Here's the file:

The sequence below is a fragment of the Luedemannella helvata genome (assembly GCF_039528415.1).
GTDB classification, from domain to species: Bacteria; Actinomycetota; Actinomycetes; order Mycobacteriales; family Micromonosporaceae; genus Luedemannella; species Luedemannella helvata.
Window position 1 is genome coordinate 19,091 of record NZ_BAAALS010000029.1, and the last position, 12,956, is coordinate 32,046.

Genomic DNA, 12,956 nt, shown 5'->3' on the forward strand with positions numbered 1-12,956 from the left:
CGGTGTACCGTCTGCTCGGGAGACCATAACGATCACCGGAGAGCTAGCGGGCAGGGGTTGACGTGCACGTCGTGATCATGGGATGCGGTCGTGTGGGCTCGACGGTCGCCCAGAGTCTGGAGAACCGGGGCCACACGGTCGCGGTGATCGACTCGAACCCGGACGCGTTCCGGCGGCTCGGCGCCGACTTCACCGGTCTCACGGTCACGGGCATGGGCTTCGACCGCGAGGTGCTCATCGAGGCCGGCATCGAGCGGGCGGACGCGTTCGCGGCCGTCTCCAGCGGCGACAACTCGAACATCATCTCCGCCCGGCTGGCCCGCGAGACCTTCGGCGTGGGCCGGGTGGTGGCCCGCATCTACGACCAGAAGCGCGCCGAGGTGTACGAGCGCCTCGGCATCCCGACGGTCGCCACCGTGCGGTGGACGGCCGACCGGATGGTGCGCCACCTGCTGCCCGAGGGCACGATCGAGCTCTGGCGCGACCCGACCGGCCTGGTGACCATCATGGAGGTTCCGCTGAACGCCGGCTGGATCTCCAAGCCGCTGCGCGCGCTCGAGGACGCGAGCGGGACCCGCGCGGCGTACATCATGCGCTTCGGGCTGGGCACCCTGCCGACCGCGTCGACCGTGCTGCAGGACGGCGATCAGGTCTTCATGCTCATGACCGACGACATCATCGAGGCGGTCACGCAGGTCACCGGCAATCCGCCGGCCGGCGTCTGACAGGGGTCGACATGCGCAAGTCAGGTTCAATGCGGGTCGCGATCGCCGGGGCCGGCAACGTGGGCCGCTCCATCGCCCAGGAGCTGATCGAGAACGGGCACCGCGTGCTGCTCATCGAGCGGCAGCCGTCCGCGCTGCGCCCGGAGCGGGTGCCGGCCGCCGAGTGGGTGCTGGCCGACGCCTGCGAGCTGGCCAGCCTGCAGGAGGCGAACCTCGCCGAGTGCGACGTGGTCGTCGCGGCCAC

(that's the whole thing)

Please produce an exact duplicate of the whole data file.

The sequence below is a fragment of the Luedemannella helvata genome (assembly GCF_039528415.1).
GTDB classification, from domain to species: Bacteria; Actinomycetota; Actinomycetes; order Mycobacteriales; family Micromonosporaceae; genus Luedemannella; species Luedemannella helvata.
Window position 1 is genome coordinate 19,091 of record NZ_BAAALS010000029.1, and the last position, 12,956, is coordinate 32,046.

Genomic DNA, 12,956 nt, shown 5'->3' on the forward strand with positions numbered 1-12,956 from the left:
CGGTGTACCGTCTGCTCGGGAGACCATAACGATCACCGGAGAGCTAGCGGGCAGGGGTTGACGTGCACGTCGTGATCATGGGATGCGGTCGTGTGGGCTCGACGGTCGCCCAGAGTCTGGAGAACCGGGGCCACACGGTCGCGGTGATCGACTCGAACCCGGACGCGTTCCGGCGGCTCGGCGCCGACTTCACCGGTCTCACGGTCACGGGCATGGGCTTCGACCGCGAGGTGCTCATCGAGGCCGGCATCGAGCGGGCGGACGCGTTCGCGGCCGTCTCCAGCGGCGACAACTCGAACATCATCTCCGCCCGGCTGGCCCGCGAGACCTTCGGCGTGGGCCGGGTGGTGGCCCGCATCTACGACCAGAAGCGCGCCGAGGTGTACGAGCGCCTCGGCATCCCGACGGTCGCCACCGTGCGGTGGACGGCCGACCGGATGGTGCGCCACCTGCTGCCCGAGGGCACGATCGAGCTCTGGCGCGACCCGACCGGCCTGGTGACCATCATGGAGGTTCCGCTGAACGCCGGCTGGATCTCCAAGCCGCTGCGCGCGCTCGAGGACGCGAGCGGGACCCGCGCGGCGTACATCATGCGCTTCGGGCTGGGCACCCTGCCGACCGCGTCGACCGTGCTGCAGGACGGCGATCAGGTCTTCATGCTCATGACCGACGACATCATCGAGGCGGTCACGCAGGTCACCGGCAATCCGCCGGCCGGCGTCTGACAGGGGTCGACATGCGCAAGTCAGGTTCAATGCGGGTCGCGATCGCCGGGGCCGGCAACGTGGGCCGCTCCATCGCCCAGGAGCTGATCGAGAACGGGCACCGCGTGCTGCTCATCGAGCGGCAGCCGTCCGCGCTGCGCCCGGAGCGGGTGCCGGCCGCCGAGTGGGTGCTGGCCGACGCCTGCGAGCTGGCCAGCCTGCAGGAGGCGAACCTCGCCGAGTGCGACGTGGTCGTCGCGGCCAC